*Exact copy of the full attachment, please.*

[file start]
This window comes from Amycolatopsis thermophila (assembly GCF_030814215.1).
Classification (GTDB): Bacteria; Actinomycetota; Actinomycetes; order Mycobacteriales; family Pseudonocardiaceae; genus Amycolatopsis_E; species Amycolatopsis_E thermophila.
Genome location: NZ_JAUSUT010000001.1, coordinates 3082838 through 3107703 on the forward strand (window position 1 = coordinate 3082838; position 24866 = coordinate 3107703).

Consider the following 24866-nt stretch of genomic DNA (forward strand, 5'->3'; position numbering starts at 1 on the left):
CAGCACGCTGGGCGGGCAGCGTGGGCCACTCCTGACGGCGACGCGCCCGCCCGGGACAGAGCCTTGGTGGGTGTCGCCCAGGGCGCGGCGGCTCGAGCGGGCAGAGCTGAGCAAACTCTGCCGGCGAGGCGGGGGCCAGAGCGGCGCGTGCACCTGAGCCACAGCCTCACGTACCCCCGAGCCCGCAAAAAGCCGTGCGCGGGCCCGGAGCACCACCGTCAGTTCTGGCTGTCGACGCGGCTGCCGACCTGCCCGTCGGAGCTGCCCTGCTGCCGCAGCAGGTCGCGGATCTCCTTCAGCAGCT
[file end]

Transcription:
This window comes from Amycolatopsis thermophila (assembly GCF_030814215.1).
Classification (GTDB): Bacteria; Actinomycetota; Actinomycetes; order Mycobacteriales; family Pseudonocardiaceae; genus Amycolatopsis_E; species Amycolatopsis_E thermophila.
Genome location: NZ_JAUSUT010000001.1, coordinates 3082838 through 3107703 on the forward strand (window position 1 = coordinate 3082838; position 24866 = coordinate 3107703).

Consider the following 24866-nt stretch of genomic DNA (forward strand, 5'->3'; position numbering starts at 1 on the left):
CAGCACGCTGGGCGGGCAGCGTGGGCCACTCCTGACGGCGACGCGCCCGCCCGGGACAGAGCCTTGGTGGGTGTCGCCCAGGGCGCGGCGGCTCGAGCGGGCAGAGCTGAGCAAACTCTGCCGGCGAGGCGGGGGCCAGAGCGGCGCGTGCACCTGAGCCACAGCCTCACGTACCCCCGAGCCCGCAAAAAGCCGTGCGCGGGCCCGGAGCACCACCGTCAGTTCTGGCTGTCGACGCGGCTGCCGACCTGCCCGTCGGAGCTGCCCTGCTGCCGCAGCAGGTCGCGGATCTCCTTCAGCAGCT